-Reviewed by David Clarke–
Richard O’Brien’s short pamphlet of 13 poems, The Emmores, takes its punning title from Ovid’s Amores, by way of Christopher Marlowe’s translation, and also honours the name of the Emma to whom these love poems are addressed. Although not a narrative sequence, most of the poems describe a period of separation between the poet and his lover. Despite taking their cue from Ovid, and in one case re-working one of his elegies with a nod to Bob Dylan (‘Then Came Corinna…’), this is not poetry of lust and adultery, focusing instead on constancy and intimacy. On the face of it, this seems to fit well with the mission of the (in this case) appropriately named Emma Press, which is ‘dedicated to books that are sweet, funny, and easy on the eye’. However, there is a lot more going on in O’Brien’s elegant and witty verse than such a description would suggest.
In many ways, O’Brien puts me in mind of Roddy Lumsden, although The Emmores has none of the rakish machismo of Lumsden’s own The Book of Love. Both are keenly interested in form, have a beguiling way with rhyme, enjoy combining rarefied vocabulary with more colloquial turns of phrase, and are capable of delighting the reader with surprising imagery that emerges as if by sleight of hand from carefully constructed progressions of ideas. In O’Brien’s verse, these effects combine convincingly to create a love poetry that is almost courtly in its complexity, like a finely wrought love-token, and deeply pleasurable to read.
A poem which displays all of these features is ‘Desire Path’, which takes its title from those direct and convenient tracks that pedestrians carve out in landscaped lawns, rather than following the path the planner has designed for them. The conceit of the poem is that it is not only distance that holds the two lovers apart, but the land itself, which wilfully interposes itself between them. Although the poet admits that ‘it’s hard to argue with cartography’ or with the ‘half the country’ which is ‘against’ them ‘as things stand’, he also suggests that, at least in the imaginative space of the poem, things do not have to ‘stand’. He then imagines the land between then disappearing:
Tonight the landscape is a blot upon itself,
its contours are a sad excuse for yours,
and if I could I’d call tornadoes down
to wrench up roofs of Colleyweston slate,
disintegrate unyielding drystone walls
and crazy-pave a path across the fields
to your door.
Although by no means entirely regular throughout, here O’Brien’s carefully weighted lines keep returning to a satisfying pentameter, but one which never constricts the poem or becomes over-bearing. Alongside his subtle use of internal rhyme, O’Brien gives each stanza at least one end rhyme, although not always in the same place. As with the meter, this irregular chiming allows for a sense of elegant musicality and form, without the poem becoming overburdened or bent out of shape by its own constraints. As a jeu d’esprit, the poem is beguiling, and although technically accomplished, never feels like it is showing off.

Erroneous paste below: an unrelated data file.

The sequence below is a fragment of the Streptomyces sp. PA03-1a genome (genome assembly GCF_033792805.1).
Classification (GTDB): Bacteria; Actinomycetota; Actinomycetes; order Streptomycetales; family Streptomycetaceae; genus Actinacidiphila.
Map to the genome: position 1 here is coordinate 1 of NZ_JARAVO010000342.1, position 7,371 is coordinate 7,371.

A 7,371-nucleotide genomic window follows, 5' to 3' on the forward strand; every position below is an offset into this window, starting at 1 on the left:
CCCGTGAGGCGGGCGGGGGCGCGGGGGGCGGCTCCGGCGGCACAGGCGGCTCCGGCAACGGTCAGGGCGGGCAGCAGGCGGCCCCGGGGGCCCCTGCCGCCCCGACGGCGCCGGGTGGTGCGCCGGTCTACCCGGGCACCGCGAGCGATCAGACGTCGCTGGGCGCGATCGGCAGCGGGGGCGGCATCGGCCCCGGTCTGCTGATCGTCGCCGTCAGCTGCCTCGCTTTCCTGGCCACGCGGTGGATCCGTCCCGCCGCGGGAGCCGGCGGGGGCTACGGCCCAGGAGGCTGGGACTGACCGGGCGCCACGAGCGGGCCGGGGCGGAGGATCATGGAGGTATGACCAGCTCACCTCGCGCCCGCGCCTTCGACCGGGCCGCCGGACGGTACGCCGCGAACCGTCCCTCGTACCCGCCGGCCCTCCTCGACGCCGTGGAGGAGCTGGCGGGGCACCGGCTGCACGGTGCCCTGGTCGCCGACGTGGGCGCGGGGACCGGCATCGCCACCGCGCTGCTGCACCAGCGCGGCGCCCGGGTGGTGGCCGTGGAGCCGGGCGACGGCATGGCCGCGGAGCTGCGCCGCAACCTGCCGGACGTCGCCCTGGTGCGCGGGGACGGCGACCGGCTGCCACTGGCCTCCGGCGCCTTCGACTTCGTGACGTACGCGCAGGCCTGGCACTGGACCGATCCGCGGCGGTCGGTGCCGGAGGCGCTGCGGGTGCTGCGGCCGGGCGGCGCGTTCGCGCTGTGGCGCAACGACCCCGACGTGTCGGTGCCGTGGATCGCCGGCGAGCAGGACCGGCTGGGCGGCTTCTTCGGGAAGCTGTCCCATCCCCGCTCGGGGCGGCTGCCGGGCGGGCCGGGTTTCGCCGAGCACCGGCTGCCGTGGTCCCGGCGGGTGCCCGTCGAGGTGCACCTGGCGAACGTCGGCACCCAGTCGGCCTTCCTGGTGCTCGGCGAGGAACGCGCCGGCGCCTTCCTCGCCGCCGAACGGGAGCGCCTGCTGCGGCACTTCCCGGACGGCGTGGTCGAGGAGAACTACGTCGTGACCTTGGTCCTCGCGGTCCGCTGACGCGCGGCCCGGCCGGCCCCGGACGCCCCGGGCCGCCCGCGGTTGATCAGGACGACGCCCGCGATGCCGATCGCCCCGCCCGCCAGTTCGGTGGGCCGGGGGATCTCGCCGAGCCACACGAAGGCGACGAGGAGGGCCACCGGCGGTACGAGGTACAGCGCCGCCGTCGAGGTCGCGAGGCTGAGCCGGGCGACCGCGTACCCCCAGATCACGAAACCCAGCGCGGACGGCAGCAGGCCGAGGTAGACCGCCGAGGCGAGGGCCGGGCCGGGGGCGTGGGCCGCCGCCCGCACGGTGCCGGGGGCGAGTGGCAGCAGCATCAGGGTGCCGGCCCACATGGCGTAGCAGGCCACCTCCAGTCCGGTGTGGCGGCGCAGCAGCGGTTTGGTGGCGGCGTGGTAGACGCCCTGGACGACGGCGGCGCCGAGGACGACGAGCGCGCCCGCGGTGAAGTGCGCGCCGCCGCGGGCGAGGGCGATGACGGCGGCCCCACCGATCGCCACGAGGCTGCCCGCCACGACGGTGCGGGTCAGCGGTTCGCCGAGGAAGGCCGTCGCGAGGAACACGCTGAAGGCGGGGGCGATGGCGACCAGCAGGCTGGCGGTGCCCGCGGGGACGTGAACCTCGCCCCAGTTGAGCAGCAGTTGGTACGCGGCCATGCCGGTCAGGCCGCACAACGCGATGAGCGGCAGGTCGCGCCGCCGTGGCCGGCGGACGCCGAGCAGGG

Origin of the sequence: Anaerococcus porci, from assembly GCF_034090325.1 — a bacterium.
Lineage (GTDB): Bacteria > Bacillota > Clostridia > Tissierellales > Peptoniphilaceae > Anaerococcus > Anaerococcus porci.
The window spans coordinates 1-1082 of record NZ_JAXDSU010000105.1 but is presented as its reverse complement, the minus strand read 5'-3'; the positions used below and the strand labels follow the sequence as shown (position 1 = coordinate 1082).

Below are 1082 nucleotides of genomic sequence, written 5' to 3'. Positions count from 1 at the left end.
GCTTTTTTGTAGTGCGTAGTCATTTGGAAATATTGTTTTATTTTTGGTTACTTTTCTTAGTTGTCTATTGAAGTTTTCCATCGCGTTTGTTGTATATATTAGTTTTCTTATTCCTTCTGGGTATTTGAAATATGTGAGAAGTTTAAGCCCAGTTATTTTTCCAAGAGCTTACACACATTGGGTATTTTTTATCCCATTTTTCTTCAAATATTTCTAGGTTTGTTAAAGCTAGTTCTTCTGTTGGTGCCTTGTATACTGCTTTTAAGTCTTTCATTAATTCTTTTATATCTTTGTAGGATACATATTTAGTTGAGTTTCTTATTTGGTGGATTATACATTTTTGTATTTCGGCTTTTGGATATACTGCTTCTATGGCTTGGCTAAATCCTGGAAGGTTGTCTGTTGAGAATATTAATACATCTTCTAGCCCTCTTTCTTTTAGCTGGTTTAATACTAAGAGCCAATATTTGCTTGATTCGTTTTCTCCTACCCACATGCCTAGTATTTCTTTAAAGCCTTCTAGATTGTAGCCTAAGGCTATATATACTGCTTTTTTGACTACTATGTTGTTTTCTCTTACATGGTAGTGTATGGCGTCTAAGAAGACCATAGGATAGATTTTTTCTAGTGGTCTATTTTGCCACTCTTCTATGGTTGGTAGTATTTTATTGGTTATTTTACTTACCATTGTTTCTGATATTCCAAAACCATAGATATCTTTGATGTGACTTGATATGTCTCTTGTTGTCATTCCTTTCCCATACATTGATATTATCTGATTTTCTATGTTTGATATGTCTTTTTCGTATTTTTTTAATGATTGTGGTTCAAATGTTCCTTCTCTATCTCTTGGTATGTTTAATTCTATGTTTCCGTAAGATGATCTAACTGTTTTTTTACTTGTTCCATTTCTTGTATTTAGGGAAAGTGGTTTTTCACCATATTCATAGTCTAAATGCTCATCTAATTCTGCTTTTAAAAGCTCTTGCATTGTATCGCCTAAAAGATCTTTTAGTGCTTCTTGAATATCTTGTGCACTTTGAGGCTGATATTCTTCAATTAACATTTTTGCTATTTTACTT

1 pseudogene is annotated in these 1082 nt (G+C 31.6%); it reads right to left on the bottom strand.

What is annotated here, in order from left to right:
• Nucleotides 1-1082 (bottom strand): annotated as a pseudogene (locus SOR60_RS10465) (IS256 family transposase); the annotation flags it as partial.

Many of the poems proceed from a comparable conceit, but none of them have the feel of heavy-handed workshop exercises to them. For instance, in ‘Magician’s Assistant’, the poet becomes the eponymous helper to his lover, who is in the role of conjurer. Although I approached the poem with some trepidation, fearing I could be in store for quite a bit of strained metaphor, I never felt I could see what was coming next:
Your sequined foot unsticks the clutch.
Unchoreographed, our belts click shut.
An escapologist is never stuck.
So, although most of these poems may be rather more about longing than they are about the art of seduction, they certainly are seductive, if the kind of seduction you are after is one that involves wit and intelligence; and if the kind of wit and intelligence you find seductive is the kind that would rhyme ‘Uzès’ with ‘overhead’, for instance.
The presentation of this pamphlet also needs some consideration, particularly as the press has chosen to include illustrations: by the editor herself, in fact. These have a doodle-ish quality to them in some cases, but also anchor the poems in the poet’s own personal life by showing a likeness of him with his partner on the title page, for instance. I was not entirely convinced that this added anything to the pamphlet, although the quality of the paper and the printing, combined with the illustrations, certainly give it the feel of a desirable object. I wondered why the poems, which stand very well on their own and are perfectly accessible, needed to be so closely drawn back to the poet’s own personal circumstances, although this is undoubtedly the context they emerge from. Also, in the case of the illustration for ‘Poem for the Julian Calendar’, where the poet imagines escaping with his love to that none-time represented by the days lost in the shift from the Julian to the Gregorian calendar, the rather literal illustration of the poem’s fantastical imaginings rather broke its spell for me. This is not a major complaint, as the pamphlet is certainly attractive to look at, but does raise the question about the function of illustrations if the press intends to continue in this vein.
As for the poetry on offer here, it can be thoroughly recommended. This is one of three pamphlets O’Brien has published since 2009, and I certainly look forward to reading a more substantial collection of his work.